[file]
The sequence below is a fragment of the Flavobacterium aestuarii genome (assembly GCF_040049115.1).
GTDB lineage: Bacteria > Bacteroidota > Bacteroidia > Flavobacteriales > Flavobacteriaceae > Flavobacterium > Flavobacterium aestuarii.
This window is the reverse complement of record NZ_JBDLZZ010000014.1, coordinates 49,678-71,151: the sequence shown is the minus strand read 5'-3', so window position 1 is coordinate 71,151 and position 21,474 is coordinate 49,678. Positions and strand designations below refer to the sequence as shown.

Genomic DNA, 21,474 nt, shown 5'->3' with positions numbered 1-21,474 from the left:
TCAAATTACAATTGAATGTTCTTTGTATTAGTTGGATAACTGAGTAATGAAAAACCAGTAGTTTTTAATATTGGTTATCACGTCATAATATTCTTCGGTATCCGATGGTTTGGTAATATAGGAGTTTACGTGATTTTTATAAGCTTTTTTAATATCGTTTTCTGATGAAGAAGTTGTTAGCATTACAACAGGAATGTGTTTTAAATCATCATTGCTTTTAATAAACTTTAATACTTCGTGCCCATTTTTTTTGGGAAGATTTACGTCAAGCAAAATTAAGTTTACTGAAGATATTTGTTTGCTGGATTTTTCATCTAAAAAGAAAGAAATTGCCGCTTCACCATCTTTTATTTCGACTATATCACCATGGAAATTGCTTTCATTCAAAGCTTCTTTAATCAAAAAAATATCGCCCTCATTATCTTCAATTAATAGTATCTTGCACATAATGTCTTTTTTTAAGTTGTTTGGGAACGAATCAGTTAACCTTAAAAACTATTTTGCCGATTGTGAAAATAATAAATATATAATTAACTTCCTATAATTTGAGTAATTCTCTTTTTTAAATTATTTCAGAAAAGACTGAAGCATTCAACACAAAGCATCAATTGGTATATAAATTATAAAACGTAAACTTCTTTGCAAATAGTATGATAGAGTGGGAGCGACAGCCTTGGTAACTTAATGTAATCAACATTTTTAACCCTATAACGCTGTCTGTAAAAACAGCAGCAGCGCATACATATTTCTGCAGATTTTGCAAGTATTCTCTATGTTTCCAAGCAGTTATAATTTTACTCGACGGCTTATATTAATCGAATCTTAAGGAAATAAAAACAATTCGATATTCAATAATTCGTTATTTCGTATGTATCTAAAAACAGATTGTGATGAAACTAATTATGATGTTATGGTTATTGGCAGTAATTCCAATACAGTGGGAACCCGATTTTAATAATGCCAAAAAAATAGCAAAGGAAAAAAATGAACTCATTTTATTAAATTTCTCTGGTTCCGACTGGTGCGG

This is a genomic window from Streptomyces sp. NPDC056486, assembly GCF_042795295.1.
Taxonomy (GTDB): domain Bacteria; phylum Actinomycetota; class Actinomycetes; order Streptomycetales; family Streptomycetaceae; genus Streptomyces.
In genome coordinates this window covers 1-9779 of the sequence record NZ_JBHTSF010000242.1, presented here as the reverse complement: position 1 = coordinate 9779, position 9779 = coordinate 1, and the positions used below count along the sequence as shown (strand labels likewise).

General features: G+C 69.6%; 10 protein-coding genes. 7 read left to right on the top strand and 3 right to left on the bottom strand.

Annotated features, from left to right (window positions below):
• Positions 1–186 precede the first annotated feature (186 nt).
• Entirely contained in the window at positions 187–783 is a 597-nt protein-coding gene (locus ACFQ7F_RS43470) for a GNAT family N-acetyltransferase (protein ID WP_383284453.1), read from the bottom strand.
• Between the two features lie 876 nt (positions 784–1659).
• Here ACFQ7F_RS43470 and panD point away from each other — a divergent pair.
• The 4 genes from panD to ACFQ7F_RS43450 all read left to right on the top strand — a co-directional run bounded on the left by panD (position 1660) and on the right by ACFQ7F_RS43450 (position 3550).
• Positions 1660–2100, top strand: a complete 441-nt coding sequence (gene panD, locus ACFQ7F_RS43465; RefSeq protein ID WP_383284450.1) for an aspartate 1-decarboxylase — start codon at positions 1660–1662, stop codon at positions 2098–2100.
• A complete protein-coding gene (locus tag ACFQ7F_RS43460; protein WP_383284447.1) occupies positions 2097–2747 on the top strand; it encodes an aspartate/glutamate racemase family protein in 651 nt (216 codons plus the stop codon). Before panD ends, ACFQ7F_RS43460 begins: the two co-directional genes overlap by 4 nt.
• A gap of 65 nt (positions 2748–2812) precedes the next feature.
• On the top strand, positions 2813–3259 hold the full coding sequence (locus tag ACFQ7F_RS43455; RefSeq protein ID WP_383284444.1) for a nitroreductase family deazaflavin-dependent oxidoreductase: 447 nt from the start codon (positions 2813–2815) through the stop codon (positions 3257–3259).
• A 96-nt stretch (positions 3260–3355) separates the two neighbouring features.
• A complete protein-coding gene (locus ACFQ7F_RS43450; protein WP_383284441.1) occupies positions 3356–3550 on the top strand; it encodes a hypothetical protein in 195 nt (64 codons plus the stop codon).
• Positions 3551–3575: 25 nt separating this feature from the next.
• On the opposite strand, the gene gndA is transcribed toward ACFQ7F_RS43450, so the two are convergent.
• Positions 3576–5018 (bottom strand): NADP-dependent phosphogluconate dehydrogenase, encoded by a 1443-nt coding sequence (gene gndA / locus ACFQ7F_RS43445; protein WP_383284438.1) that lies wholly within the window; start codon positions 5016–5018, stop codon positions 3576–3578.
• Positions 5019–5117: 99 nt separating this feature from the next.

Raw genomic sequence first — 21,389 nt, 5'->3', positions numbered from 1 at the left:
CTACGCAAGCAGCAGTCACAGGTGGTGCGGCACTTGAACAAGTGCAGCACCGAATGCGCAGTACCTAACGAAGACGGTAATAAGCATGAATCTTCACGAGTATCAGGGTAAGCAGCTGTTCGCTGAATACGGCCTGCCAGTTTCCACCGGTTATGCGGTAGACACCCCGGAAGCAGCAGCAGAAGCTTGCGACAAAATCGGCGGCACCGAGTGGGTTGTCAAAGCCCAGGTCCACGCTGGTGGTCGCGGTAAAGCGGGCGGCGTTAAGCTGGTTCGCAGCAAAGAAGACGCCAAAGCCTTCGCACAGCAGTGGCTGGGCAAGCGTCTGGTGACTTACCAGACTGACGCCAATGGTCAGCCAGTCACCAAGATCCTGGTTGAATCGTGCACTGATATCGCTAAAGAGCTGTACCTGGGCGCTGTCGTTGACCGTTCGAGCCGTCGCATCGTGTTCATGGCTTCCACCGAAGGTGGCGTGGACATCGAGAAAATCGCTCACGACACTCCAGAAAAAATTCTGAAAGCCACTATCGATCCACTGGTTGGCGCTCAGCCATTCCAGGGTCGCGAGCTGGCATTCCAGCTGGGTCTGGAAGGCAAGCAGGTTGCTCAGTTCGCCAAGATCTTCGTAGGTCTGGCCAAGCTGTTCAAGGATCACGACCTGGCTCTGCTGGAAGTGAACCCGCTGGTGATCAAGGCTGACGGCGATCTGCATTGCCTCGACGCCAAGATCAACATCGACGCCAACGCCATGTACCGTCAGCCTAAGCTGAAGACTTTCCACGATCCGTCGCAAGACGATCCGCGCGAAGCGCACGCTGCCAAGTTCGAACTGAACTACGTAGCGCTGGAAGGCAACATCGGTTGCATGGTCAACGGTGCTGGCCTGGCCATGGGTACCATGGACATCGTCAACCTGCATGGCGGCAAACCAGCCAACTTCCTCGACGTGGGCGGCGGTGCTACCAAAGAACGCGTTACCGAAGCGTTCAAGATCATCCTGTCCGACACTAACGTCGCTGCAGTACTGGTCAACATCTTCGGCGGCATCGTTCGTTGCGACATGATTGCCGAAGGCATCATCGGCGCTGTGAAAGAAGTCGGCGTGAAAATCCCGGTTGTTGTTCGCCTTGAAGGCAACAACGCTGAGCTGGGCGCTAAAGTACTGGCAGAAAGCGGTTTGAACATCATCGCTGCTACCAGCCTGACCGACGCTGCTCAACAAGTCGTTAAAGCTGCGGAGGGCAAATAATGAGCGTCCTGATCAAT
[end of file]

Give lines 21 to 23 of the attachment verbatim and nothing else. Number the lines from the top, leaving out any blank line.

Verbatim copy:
• A complete protein-coding gene (locus ACFQ7F_RS43450; protein WP_383284441.1) occupies positions 3356–3550 on the top strand; it encodes a hypothetical protein in 195 nt (64 codons plus the stop codon).
• Positions 3551–3575: 25 nt separating this feature from the next.
• On the opposite strand, the gene gndA is transcribed toward ACFQ7F_RS43450, so the two are convergent.